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Toyota Camry Tranny Fluid Change

I have a 2004 Toyota Camry, 4 cyl., auto transmission, with about 75,500 miles. I have never changed the transmission fluid. When I was a a quick oil change place at 75,000 miles, the oil change guy said I should have them flush and refill my transmission fluid. Since I am skeptical, cynical and cheap by nature, I figured he was just trying to sell me a $130 service on top of the $25 oil change.



I asked my local mechanic, who said that if I haven't been changing the tranny fluid regularly every 30,000 miles or so, changing it now would "blow the transmission" because the viscosity of the new fluid was so different than the dirty old fluid with metal particles and other gunk in it.



Can I and should I have the tranny fluid flushed and changed?
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Comments

  • edited January 2010
    You would get as many opinions on this as the miles on your car. Seems like best practice would be to do a pan drop and fluid & filter change now. Repeat in 15KM. Your transmission has a drain plug and that makes the job easy. On the 2nd change you might want to skip the pan drop and just drain and refill the tranny. Make sure you buy the ATF from the dealer. If I am not wrong your car calls for Type IV ATF from Toyota and it is a formula limited to Toyota. Check your owner's manual...
  • edited January 2010
    Galant is right, and do NOT do a flush!
    Also if not done you need to replace brake fluid and bleed brakes,replace anti freeze.
    Ask around and find a good local repair shop. I would not use quick lube or trans or tire store.
  • edited January 2010
    Yes, you should have the transmission fluid changed, but I don't think you should allow either the "oil change place" or your local mechanic, to change it.

    I'd stay away from the oil change place because I think these places should be avoided at all costs, even for oil changes.

    I'd stay away from the local mechanic because he's really thinking old school on this issue.

    How can new fluid possibly be bad for the transmission? If he believes that why does he change oil in an engine? Isn't he worried about the new oil "blowing the engine?"

    You should have been having the transmission fluid replaced at the interval specified in the owner's manual, but even though you haven't, it's still "better late than never."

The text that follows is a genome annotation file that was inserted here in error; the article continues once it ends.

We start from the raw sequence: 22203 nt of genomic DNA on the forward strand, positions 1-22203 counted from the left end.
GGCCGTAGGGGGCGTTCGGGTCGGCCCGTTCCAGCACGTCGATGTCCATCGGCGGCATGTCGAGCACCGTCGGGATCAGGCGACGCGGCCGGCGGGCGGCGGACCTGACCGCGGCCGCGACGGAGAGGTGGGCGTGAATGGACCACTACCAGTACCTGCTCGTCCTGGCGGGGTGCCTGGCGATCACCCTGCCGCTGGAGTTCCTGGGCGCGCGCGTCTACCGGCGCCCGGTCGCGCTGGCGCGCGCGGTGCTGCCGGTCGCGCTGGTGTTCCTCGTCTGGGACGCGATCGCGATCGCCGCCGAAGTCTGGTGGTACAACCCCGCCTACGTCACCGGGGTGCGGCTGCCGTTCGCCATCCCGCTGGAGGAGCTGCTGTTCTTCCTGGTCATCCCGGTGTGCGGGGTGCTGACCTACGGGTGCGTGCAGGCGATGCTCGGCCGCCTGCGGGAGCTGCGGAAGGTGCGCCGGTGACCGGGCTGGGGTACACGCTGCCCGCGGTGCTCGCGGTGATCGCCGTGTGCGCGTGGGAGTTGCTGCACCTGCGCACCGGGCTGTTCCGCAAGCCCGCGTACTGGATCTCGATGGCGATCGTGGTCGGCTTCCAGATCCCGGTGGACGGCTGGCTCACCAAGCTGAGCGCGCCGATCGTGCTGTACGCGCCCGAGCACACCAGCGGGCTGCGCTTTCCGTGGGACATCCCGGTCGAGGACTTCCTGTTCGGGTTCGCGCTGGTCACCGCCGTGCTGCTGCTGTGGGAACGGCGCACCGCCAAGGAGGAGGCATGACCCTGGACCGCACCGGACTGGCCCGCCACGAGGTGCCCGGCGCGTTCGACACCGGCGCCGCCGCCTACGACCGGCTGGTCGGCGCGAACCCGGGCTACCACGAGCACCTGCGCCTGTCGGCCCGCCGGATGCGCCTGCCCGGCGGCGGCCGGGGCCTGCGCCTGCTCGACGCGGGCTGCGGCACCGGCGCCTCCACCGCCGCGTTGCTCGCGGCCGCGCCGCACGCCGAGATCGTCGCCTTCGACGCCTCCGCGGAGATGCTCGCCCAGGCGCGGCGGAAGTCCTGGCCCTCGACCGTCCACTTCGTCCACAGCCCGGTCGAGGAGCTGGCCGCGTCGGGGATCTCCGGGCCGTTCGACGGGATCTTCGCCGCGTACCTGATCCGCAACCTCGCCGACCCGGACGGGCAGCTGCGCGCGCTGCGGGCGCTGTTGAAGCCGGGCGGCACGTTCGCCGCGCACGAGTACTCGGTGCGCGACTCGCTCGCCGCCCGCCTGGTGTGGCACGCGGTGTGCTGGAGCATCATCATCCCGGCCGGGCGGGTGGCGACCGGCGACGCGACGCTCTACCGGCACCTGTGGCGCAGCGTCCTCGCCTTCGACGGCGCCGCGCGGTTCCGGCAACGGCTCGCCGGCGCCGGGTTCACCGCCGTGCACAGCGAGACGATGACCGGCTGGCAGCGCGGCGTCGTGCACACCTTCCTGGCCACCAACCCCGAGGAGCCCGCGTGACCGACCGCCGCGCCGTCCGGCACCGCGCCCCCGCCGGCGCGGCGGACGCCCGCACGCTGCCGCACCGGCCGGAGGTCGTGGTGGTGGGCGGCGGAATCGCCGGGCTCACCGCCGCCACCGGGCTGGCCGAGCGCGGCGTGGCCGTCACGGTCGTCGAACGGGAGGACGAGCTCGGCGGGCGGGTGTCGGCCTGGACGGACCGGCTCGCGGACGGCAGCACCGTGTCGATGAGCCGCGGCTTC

Replace the fluid, and if there's a filter it should be replaced, too. Use only Toyota automatic transmission fluid. I'd suggest you allow a Toyota dealer to service the transmission, but I doubt you'll be willing to spend the money.
  • edited January 2010
    Mcparadise has summed it up very well.
    Have the trans fluid changed--NOT flushed.

    And, whatever you do, please stay away from quick oil change places.
    Since many of the employees at those places cannot do a simple oil change without damaging the (pick one or more) engine/transmission/cooling system/brake hydraulic system, you are courting danger by using them for the servicing of your car.
  • edited January 2010
    Just get it changed not flushed at an indepedent and don't believe bunk from local guy.

    Majority of drivers never do it and make it into the 150k-200k range without any issues. Doing it every 30k-75k is good measure if not specified.

    If it fails it is very expensive to replace.
  • edited January 2010
    Someone who is "cheap by nature" should prefer spending a small amount of money on required maintenance versus spending at least $1000 on the new transmission that may be looming in your future.
  • edited January 2010
    I have a 2005 camry. I'd drain the fluid, drop the pan, change the trans filter and then refill with castrol import trans fluid. The problem is the 2005 camry has like 3 transmissions and the after market filter I bought at Pep Boys fit the gasket but not the filter. Another kit fit the filter and not the gasket so I had to buy both. Cost $60. Castrol is $5 a quart and that's 20 bucks. Get an offset wrench to get at 2-3 bolts on the left side that is tight. Will take you 3 hours max. Have fun. It's easy and you'll know it was done right. I change my fluid every 9K and the filter 30-50K.
  • edited January 2010
    So $60 is still less than dealer price for the set?

    Also, do you know the torque for the pan bolts?

    I am getting the Type IV from local dealer for $4.29, but so far I haven't dropped the pan.
  • edited January 2010
    $1000 will not put in a new transmission in a Toyota. It might make a down payment on one. Those suckers are expensive.
  • edited January 2010
    >>How can new fluid possibly be bad for the transmission? If he believes that why does he change oil in an engine? Isn't he worried about the new oil "blowing the engine?"

    You are right, he may be old school. But, I have followed this debate for years, and the reasoning, which I do not think applies for a Camry, is flushing it knocks loose all sorts of embedded crud and that can screw up the transmission. This is one of those "everyone has two or three opinions" topics, and I personally do not buy it. This car is not that old.

    Other people say the reason transmissions fail after a long delayed flush or replace is simply because they don't think to service it until it already starts acting badly, and it was going to blow anyway.

    Different people do different things. Every so often when I think of it, I drop 3 quarts in my Sienna and add back three quarts of synthetic fluid. I am told the Sienna does not have a filter but a screen, and they do not require it be changed. If yours has a filter, then I'd agree to change it.
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